She added that “Boris was one of the big beasts of the club. He was up for anything. They treated certain types of people with absolute disdain, and referred to them as ‘plebs’ or ‘grockles’... Their attitude was that women were there for their entertainment.”
“It is a truly shameful vignette of almost superhuman undergraduate arrogance and toffishness and twitishness,” Johnson said to Cockerell about the club – failing to acknowledge or appreciate how he had become the political embodiment of the infamous society. As Asher Weisz so aptly puts it in the Oxford Student: Johnson began his career “smashing up restaurants with the Buller and has now progressed to smashing up the whole country.”
This is the point; the central premise of Bullingdon Club Britain. Namely, that our institutions of power continue to be populated by individuals who are drawn from privilege, who have perpetuated a politics of destructive elitism. Just as Oxford was a playground for Johnson and his contemporaries in the 1980s – their enjoyment derived from the vandalism of both people and property – the ruling elite (including but not confined to Bullingdon alumni) are now ransacking Britain.
The Ransacking of a Nation
A decade of grinding austerity and stagnant wages has been accompanied by the enrichment of political and corporate elites. In this way, the political, social and economic establishment in Britain is effectively acting as a private club for the privileged, dedicated to its own gluttony at the direct expense of ordinary people. Money and power are hoarded among this alliance of aristocrats, oligarchs and their butlers – and you’re not invited.
Far from being marked by stable, ‘conservative’ governance in recent history, Britain has been afflicted by instability – stoked by expedient actors who have pivoted to populism in order to harness public rage with the status quo.
The Bullingdon Club elite has fractured the nation – demonising welfare claimants, trans people, immigrants, and ‘liberals’ – to retain their psychological grip on the nation; to direct the anger of the masses towards the vulnerable, rather than those in power.
As they berate their ‘woke’ opponents, populists in Britain and elsewhere have used this smokescreen to tip the economic scales even further towards the rich and powerful: reducing taxes for the highest earners; cutting local government spending in half; outsourcing public contracts to well-connected insiders; and dismantling the regulations that keep capitalism functioning for ordinary people rather than merely shareholders and rentiers.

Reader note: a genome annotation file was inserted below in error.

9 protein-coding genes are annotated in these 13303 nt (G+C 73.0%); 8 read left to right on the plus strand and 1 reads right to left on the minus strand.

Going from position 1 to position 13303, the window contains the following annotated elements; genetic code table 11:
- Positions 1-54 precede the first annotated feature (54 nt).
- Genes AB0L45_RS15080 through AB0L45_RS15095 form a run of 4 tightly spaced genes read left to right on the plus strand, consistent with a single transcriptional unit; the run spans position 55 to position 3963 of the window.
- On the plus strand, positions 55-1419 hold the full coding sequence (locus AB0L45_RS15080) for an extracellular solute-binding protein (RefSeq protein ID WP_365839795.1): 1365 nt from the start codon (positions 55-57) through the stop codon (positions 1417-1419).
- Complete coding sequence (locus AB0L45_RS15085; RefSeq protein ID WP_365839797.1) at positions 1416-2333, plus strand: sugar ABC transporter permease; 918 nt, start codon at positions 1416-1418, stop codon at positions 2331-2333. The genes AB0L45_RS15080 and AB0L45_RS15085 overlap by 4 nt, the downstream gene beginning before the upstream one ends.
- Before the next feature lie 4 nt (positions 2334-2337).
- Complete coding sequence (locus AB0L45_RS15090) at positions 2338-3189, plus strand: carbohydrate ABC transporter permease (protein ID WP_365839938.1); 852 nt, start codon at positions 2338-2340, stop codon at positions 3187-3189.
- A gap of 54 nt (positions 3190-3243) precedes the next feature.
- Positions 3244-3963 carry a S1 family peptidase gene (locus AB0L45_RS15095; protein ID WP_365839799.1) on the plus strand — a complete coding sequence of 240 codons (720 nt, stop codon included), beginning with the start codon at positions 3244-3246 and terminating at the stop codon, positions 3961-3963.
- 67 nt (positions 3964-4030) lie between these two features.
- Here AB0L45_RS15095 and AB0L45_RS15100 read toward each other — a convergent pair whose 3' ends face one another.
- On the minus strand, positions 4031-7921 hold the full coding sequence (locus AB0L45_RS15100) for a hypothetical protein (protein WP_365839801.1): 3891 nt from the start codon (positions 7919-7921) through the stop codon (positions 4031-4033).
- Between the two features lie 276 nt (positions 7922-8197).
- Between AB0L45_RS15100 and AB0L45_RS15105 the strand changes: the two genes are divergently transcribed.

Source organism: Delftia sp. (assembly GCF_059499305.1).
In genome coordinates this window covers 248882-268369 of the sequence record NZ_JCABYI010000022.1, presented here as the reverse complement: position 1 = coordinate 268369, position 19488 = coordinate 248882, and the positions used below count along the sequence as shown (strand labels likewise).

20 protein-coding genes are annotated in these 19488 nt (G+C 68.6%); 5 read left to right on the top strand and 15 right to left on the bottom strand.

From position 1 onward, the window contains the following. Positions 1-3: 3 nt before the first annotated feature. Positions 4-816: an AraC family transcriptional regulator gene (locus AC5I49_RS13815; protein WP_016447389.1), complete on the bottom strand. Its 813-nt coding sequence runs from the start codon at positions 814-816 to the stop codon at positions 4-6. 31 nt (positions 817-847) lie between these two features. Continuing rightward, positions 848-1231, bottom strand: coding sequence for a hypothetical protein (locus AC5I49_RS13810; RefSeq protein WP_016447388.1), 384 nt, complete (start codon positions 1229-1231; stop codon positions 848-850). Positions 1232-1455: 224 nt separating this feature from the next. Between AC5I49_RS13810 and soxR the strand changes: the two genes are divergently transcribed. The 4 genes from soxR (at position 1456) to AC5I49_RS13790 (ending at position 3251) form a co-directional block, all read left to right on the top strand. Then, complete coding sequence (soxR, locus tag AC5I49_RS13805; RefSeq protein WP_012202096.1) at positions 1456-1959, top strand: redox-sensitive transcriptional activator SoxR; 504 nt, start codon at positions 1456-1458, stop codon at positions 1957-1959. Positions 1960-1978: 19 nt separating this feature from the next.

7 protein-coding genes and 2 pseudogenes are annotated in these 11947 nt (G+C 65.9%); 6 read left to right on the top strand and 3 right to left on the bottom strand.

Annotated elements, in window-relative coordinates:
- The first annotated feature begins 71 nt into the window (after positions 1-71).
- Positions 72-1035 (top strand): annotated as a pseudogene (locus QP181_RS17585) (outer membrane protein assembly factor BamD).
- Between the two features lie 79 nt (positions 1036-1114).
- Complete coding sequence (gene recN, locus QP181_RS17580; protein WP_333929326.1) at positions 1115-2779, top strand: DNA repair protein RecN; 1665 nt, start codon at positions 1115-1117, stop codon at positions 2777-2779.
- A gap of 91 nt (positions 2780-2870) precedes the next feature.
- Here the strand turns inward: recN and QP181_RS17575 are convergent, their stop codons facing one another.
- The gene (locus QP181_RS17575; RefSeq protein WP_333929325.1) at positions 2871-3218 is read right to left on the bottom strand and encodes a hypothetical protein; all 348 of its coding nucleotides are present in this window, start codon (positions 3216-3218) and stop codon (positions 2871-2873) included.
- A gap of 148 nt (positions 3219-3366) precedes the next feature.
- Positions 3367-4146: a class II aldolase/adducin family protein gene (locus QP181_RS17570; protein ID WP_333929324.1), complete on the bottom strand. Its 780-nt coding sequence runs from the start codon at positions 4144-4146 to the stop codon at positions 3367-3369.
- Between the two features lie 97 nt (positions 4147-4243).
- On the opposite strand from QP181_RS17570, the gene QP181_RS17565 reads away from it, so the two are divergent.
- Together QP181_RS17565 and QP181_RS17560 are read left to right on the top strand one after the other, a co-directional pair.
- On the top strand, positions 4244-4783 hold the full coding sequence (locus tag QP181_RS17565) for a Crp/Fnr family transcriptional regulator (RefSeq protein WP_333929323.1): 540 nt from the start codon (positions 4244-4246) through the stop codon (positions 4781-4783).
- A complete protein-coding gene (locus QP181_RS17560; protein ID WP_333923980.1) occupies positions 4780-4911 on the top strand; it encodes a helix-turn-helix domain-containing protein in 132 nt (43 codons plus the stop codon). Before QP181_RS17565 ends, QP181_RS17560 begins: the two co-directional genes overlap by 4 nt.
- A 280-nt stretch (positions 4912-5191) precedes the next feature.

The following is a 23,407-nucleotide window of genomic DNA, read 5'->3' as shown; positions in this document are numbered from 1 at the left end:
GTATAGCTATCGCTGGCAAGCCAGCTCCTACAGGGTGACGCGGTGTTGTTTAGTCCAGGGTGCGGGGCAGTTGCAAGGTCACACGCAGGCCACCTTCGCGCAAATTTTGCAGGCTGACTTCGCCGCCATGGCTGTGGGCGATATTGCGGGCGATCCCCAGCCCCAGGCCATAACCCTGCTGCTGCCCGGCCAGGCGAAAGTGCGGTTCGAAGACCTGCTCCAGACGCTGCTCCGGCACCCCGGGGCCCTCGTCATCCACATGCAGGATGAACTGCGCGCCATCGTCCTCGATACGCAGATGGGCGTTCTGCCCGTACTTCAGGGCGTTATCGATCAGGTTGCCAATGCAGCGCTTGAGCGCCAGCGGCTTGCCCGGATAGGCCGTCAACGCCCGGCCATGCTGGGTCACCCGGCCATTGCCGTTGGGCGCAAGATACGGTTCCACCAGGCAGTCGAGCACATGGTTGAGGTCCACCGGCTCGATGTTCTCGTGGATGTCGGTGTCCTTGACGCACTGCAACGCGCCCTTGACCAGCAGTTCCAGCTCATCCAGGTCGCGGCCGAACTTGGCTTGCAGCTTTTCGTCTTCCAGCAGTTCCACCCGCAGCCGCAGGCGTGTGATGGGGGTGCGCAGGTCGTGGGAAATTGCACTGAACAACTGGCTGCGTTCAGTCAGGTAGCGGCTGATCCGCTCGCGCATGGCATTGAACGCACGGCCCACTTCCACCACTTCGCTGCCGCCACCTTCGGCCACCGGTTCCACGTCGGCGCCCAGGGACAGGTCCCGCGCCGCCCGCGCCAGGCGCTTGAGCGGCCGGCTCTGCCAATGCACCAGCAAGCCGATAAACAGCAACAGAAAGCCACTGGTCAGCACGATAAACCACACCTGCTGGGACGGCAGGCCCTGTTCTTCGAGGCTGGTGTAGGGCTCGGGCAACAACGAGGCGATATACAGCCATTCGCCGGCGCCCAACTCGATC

The result has been the evolution of a great British plutocracy – a state in which political leaders are dependent on, or are heavily under the influence of, wealthy individuals who derive their growing riches from the decisions taken by their accomplices in high office.
Rampant immorality is permitted by the system – even facilitated by it – as the perpetrators in power shrug off their transgressions with the chameleon charm learnt in their boarding school dorms. If you think this is a stretch, think of the way in which Cameron avoided culpability for the 330,000 excess deaths caused by his austerity policies, or how Johnson clung onto power while the “bodies piled high” due to his COVID policy failures.
To many of these politicians – the ones who have jumped on the conveyor belt leading from an elite private school, to Oxbridge, and then to Parliament – democracy is simply a game. Whether a former member of the Bullingdon Club or not, they share, or have learned, the mentality – seeming to have no real concept of the harm they can cause. Their only understanding of politics is through frivolous, theoretical slanging-matches at student debating societies.
One of Johnson’s fellow former inmates at Eton – the upper-class private school – recalls to Sonia Purnell in Just Boris that the school’s debating society was “probably the most influential forum of [Johnson’s] life.”
Not only does this attitude breed an ignorance towards the suffering borne from political decisions, but it also encourages an arrogance, and a sense of impunity, among these sons of privilege who have won their own private political parlour game.
Bullingdon Club Britain is a study of how this has happened, unpicking the ways in which power operates in modern Britain – from the dark money think tanks that provide the faux-intellectual grounding to right-wing political campaigns, to the media outlets that carry these distortions to the public.
You would be correct in pointing out that elitist rule, of the sort described in this chapter, has been a feature of British politics for centuries. As George Orwell wrote in The Lion and the Unicorn in 1941: “England is the most class-ridden country under the sun. It is a land of snobbery and privilege, ruled largely by the old and silly.”